So I applied from Turkey and Lucy got back to me and she said, “thanks a lot for your application, it’s a bit spontaneous, but can you come for an interview tomorrow?” I was still in Turkey, but they were very patient about it and so we met on the third of March or something. I landed in Stuttgart, hugged my family and ran to an overnight bus to come to Berlin. I had the interview and then took another bus back, so it was a pretty crazy 48 hours.
What do you do at Give Something Back to Berlin?
My official title, the one I put in my e-mail signature, is that of “volunteer coordinator” and I think it is a good description of what I do. So when you go to our website, on the front page, you have two columns; on the left side you have organizations looking for volunteers, and on the right side you have volunteers offering their skills, and I basically handle the communication surrounding that page.
I also work with the projects we run ourselves, the Sprachcafé, setting up things, sitting down with people, speaking German. I co-coordinate the open music school and I work for our open football project which has kind of become my baby because we don’t have one person who is responsible for that yet.
How did you come to be in Berlin?
Berlin obviously is a magnet for many people. My girlfriend lives in Berlin so I started to come here more frequently and that’s how I kind of grew into feeling like a Berliner. And it was clear even before the job offer that we would have moved to Berlin after returning from Turkey and I am really happy that it worked out instantly by me finding Give Something Back To Berlin.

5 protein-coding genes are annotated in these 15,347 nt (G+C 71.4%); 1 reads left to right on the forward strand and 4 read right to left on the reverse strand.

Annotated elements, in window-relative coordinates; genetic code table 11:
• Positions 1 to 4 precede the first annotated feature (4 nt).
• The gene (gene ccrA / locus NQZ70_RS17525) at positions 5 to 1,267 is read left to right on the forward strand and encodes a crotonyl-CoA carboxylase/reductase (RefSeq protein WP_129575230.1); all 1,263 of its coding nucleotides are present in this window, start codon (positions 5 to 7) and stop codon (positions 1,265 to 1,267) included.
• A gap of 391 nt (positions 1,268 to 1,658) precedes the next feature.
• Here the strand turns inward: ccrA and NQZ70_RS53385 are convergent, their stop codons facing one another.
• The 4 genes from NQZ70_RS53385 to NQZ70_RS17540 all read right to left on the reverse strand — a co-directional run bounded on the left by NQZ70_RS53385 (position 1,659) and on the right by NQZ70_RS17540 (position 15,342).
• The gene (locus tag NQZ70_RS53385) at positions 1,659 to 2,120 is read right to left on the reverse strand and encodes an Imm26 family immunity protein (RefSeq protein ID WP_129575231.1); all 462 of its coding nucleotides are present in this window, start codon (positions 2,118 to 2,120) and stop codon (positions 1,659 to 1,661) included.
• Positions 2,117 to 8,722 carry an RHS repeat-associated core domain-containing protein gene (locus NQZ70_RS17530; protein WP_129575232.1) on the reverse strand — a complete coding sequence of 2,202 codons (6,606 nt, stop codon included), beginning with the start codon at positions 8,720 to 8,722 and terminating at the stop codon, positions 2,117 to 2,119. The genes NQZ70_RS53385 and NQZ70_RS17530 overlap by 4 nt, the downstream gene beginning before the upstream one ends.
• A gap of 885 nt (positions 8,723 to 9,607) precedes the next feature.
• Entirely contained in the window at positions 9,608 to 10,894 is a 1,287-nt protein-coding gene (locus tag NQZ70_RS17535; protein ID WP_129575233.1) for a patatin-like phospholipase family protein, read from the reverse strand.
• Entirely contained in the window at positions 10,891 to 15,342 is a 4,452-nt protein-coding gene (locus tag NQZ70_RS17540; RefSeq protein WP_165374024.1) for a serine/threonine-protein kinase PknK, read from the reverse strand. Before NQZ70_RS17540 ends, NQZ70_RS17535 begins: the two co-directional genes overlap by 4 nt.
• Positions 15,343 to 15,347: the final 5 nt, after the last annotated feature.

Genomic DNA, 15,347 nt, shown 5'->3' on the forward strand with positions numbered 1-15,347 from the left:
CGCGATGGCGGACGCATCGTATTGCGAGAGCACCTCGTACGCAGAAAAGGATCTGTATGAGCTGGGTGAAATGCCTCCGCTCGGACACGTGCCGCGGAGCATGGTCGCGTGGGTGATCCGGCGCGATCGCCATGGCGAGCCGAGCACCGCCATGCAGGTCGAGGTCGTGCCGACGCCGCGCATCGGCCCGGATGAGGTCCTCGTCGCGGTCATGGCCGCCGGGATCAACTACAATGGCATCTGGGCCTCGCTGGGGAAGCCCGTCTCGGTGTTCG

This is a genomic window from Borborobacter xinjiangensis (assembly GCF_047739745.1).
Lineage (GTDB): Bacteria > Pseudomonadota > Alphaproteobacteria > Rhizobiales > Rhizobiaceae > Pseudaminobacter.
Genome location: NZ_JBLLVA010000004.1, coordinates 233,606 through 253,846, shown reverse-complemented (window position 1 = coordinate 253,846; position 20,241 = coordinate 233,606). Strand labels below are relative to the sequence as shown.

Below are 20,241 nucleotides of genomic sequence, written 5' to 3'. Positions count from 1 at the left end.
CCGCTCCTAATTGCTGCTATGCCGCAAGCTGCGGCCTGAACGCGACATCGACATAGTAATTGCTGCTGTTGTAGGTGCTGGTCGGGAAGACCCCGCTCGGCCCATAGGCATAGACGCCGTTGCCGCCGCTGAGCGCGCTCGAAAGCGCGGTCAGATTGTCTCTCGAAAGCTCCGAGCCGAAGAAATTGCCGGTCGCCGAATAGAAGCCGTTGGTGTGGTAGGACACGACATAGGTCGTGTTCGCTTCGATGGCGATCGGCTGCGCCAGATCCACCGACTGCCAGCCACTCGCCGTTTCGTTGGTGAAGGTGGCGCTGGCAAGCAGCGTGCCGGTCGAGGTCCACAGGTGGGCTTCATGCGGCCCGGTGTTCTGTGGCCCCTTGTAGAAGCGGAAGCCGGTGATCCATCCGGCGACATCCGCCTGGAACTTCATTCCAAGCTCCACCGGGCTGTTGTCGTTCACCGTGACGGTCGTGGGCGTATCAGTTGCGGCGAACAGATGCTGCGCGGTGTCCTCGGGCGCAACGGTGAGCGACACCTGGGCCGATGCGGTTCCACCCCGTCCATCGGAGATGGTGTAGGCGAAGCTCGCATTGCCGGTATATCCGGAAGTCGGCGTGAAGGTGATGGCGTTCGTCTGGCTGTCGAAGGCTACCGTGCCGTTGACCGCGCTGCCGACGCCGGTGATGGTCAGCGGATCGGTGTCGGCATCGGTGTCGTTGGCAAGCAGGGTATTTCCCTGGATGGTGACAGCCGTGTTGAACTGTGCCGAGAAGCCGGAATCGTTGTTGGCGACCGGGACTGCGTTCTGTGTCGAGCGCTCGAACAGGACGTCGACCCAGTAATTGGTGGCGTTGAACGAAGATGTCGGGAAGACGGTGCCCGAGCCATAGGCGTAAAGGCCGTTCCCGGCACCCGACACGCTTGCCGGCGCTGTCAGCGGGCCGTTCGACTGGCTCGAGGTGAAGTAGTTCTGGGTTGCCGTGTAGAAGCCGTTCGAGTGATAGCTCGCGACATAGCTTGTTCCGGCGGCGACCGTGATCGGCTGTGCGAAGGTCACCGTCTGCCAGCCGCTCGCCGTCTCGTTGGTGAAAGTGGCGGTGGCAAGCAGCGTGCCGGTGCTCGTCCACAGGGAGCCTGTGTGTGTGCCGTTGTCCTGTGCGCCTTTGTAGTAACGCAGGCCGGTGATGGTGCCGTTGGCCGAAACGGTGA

How do you find life here?
Coming straight from Turkey, Berlin is a very soft transition, especially if you move to Neukölln because there is a lot of great Turkish food here. I’ve been trying to keep my Turkish up by talking to some people in Turkish, which is quite entertaining most of the time. I feel very happy to have found a place in which I can settle down for a little while and always experience new things. Coming back from travelling and settling down in a small city or in pretty much any city other than Berlin might have felt like I was bogging down, but Berlin doesn’t feel like that. I think it’s a really good transition from life abroad to being back. And I enjoy it, being in one place again.
What’s next for you?
GSBTB is growing incredibly fast right now, so stabilizing the organization structure, getting more stable funding and increasing the range of the projects – right now I just feel very, very comfortable accompanying that process. I can learn a lot from that and grow with GSBTB.
I definitely want to do a master’s degree and I was thinking of doing it either this year or next year depending on how comfortable I felt in Berlin and with GSBTB. Turns out I felt incredibly comfortable pretty fast so I am probably going to start studying again next fall.
Francesca Visser is a Dutch-Italian journalist moving between St Petersburg and Berlin in search of interesting people.